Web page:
During my 25 years as a federal prosecutor at the U.S. Department of Justice, I indicted a lot of cases, including sprawling complex conspiracies that I knew would receive a lot of media attention. Many times, I first indicted smaller portions of the case before charging what would be the final indictment that I ended up taking to trial. In fact, I would do everything I could to wait until the end of the investigation to charge the head honchos of the conspiracy. I would add flesh to a skeletal indictment by charging the lower or mid-ranking members of the conspiracy in a way that revealed the gist of the criminal activity but did not tip my hand as to what was coming. I think Special Counsel Robert Mueller is following the federal prosecutor’s playbook and doing the same thing.
There are two primary reasons federal prosecutors wait until the end to charge the most culpable members of a criminal conspiracy. First, you want the most evidence against the biggest fish. By charging mid and lower ranking people involved in a criminal conspiracy, you have the opportunity to “flip” them and get them to cooperate. They can provide evidence against the people they were working with who are higher up the criminal food chain. This allows a prosecutor to collect evidence he would not have had if he charged everyone in the first indictment.
Second, once you indict the biggest players, all hell breaks loose and large amounts of your time are spent playing defense while you go through the grueling process of preparing for a trial date that is barreling down on you faster than you would like. In big cases, there are countless motions filed by the defendants. Motions for bail, motions for discovery, motions to suppress evidence, motions for a change of venue, motions to dismiss. Particularly in high-profile cases, you want your ducks lined up in a row before you charge the main players.
Over the last week, I’ve heard a lot of media commentators saying that Mueller must not have enough evidence to charge a conspiracy between Russians and members of the Trump campaign. They often point to the fact that 13 Russians have been indicted on conspiracy charges and not a single member of the Trump campaign was included as a defendant in that indictment. Trump supporters, and the talent at Fox News, should not yet be breathing a sigh of relief.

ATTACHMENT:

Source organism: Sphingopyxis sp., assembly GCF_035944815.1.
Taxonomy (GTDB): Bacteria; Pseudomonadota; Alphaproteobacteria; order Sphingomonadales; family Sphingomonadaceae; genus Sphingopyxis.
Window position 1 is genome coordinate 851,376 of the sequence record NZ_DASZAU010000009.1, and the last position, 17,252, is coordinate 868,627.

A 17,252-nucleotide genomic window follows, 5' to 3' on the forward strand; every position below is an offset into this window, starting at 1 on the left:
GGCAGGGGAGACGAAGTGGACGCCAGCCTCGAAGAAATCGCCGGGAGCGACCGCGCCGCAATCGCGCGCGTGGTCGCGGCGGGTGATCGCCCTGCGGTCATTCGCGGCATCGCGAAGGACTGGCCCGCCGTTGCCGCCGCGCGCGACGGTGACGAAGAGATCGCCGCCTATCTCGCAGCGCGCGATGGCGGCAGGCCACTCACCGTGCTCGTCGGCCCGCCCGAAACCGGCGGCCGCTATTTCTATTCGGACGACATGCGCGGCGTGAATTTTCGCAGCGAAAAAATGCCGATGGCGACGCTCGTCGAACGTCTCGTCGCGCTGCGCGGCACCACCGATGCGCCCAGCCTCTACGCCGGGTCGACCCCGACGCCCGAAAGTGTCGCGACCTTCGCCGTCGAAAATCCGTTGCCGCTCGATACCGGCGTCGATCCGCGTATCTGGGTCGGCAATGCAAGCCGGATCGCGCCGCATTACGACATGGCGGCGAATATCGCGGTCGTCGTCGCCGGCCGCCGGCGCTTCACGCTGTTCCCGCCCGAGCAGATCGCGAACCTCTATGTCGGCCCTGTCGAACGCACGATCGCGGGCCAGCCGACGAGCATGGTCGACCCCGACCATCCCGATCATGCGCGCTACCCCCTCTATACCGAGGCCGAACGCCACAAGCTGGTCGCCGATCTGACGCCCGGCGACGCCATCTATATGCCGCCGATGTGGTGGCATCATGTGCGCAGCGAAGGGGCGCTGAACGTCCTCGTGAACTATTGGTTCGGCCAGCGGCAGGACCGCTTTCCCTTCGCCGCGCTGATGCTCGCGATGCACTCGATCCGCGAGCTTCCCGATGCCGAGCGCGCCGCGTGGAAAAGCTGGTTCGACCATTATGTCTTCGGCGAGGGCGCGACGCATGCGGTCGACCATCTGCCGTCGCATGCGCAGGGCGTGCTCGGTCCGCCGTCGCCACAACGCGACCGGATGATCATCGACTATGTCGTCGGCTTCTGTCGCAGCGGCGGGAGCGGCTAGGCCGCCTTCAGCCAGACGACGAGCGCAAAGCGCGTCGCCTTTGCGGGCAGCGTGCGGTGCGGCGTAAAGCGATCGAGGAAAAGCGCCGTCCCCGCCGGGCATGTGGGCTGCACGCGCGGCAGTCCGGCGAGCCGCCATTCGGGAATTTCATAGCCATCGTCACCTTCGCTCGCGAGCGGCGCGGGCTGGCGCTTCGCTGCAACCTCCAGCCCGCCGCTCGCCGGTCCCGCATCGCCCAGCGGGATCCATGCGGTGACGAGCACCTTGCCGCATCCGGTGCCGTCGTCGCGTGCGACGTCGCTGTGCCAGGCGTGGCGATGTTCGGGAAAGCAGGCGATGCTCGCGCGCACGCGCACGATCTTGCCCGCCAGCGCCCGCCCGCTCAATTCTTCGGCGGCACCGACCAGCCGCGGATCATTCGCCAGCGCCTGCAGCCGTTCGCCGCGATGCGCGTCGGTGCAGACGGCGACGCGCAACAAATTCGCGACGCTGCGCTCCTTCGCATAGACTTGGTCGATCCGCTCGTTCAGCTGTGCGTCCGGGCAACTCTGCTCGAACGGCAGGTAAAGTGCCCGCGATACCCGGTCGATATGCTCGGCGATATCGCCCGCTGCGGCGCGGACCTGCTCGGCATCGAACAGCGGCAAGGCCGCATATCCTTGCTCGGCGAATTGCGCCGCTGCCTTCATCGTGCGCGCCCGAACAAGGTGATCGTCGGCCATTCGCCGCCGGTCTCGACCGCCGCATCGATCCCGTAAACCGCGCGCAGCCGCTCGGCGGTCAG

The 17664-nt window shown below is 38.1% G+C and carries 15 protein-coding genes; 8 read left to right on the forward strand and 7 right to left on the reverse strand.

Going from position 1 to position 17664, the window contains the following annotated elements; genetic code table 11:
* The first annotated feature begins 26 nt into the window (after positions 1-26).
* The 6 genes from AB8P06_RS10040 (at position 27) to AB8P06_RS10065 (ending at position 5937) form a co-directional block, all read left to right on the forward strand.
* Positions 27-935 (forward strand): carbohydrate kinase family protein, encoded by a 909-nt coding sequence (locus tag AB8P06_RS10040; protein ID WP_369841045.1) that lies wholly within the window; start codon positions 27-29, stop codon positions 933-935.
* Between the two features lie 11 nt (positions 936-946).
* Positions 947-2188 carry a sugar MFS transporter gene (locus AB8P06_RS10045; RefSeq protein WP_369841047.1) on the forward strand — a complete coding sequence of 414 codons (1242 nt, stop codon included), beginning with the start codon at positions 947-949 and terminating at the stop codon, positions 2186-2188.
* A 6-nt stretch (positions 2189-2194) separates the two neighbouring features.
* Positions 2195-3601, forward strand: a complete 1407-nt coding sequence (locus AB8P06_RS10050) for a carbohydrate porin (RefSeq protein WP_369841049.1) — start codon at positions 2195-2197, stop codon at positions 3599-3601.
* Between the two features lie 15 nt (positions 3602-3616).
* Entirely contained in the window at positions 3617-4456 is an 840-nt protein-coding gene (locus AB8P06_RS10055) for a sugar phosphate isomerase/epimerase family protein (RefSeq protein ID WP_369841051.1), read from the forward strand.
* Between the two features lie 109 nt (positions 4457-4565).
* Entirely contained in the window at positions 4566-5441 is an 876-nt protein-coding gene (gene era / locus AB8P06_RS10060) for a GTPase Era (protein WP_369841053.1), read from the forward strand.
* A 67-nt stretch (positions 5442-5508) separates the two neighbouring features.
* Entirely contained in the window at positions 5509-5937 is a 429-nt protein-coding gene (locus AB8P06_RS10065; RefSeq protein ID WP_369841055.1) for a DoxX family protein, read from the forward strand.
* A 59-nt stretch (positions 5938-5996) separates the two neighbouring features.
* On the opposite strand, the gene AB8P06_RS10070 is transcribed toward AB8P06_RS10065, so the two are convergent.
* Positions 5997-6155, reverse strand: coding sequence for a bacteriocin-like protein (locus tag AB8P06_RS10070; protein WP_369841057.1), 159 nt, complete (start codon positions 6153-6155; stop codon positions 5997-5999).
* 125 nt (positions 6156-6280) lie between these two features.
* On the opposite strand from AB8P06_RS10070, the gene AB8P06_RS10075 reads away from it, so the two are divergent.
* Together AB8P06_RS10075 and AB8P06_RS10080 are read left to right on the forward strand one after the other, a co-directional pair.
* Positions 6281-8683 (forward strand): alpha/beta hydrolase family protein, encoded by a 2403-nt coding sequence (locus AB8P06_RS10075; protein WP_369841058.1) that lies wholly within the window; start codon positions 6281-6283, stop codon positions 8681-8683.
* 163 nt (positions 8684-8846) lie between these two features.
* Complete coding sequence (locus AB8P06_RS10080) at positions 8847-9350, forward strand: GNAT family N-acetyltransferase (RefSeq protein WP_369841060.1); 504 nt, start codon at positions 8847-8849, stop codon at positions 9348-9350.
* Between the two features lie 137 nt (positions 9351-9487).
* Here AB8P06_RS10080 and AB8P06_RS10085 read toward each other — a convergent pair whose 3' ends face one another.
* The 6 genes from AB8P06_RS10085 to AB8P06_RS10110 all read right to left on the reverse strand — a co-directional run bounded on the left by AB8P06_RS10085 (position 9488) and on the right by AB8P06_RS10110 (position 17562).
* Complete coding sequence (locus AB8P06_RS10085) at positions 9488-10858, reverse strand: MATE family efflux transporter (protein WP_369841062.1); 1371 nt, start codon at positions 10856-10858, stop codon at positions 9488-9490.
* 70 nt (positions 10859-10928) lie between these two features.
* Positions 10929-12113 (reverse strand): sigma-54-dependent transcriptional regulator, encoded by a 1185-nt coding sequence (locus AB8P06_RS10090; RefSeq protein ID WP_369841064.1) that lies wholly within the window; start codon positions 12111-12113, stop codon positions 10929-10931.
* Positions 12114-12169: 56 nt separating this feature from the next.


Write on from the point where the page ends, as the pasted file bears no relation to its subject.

Here is what I think is happening. I think Mueller will soon charge Russians with the hacking of the DNC emails. Reports in the last several days hint that the DNC hacking is now in Mueller’s sights. I predict that if those charges come soon, they will be primarily against Russians and not high-ranking members of the Trump campaign. But, this should offer little solace to Trump, his former campaign staff, and his supporters. Remember, none of the 13 Russians charged in the February 16th indictment are in U.S. custody. If only Russians are initially charged in an indictment relating to the DNC hacking, it is likely that none of those defendants will be in U.S. custody. There will be no bail hearings, no motions to suppress, no motions to dismiss, no trial timetable bearing down on Mueller because no defendants are in this country being prosecuted. Indicting Russians will not serve to distract Mueller from his larger investigation into whether members of the Trump campaign assisted Russians in their interference with the election.
Mueller is a seasoned prosecutor. He knows that, in an investigation as politically charged as this, public opinion is going to have an effect on the success of his prosecutions, if only because the potential jury pools will contain both democrats and republicans. Indicting a bunch of foreigners for their efforts to steal from an American campaign and for their efforts to undermine American democracy is not going to prompt a lot of public outrage against Mueller and his investigation. Indicting members of the Trump campaign will cause Paul Ryan, Mitch McConnell, Sean Hannity, and 35 percent of the nation to burst a collective vein. That’s not something Mueller is going to do until he is as ready as he can be.
Mueller is brilliantly letting the public and commentators chew the flavor out of the Russian indictment from a few weeks ago. I think he will do the same when he indicts a group of Russians with hacking the DNC emails. Once we have come to accept the factually supported premise that there is sufficient evidence to charge Russians with corruptly attempting to influence an American election, that is when Mueller will drop his other shoe.
At that point, I predict Mueller will turn to the Americans who participated in the efforts to corruptly influence the 2016 presidential election. Mueller will use the framework of the indictments he’s already charged and file superseding indictments charging Americans, including members of the Trump campaign, with participating in a conspiracy to illegally influence the election. People should not delude themselves into believing that no current charges against members of the Trump campaign mean there will never be any. In fact, based on the information that has been made available to the public, there appears to be ample evidence to bring charges against members of the Trump campaign. Mueller is just following the prosecutor’s playbook and saving the best for last.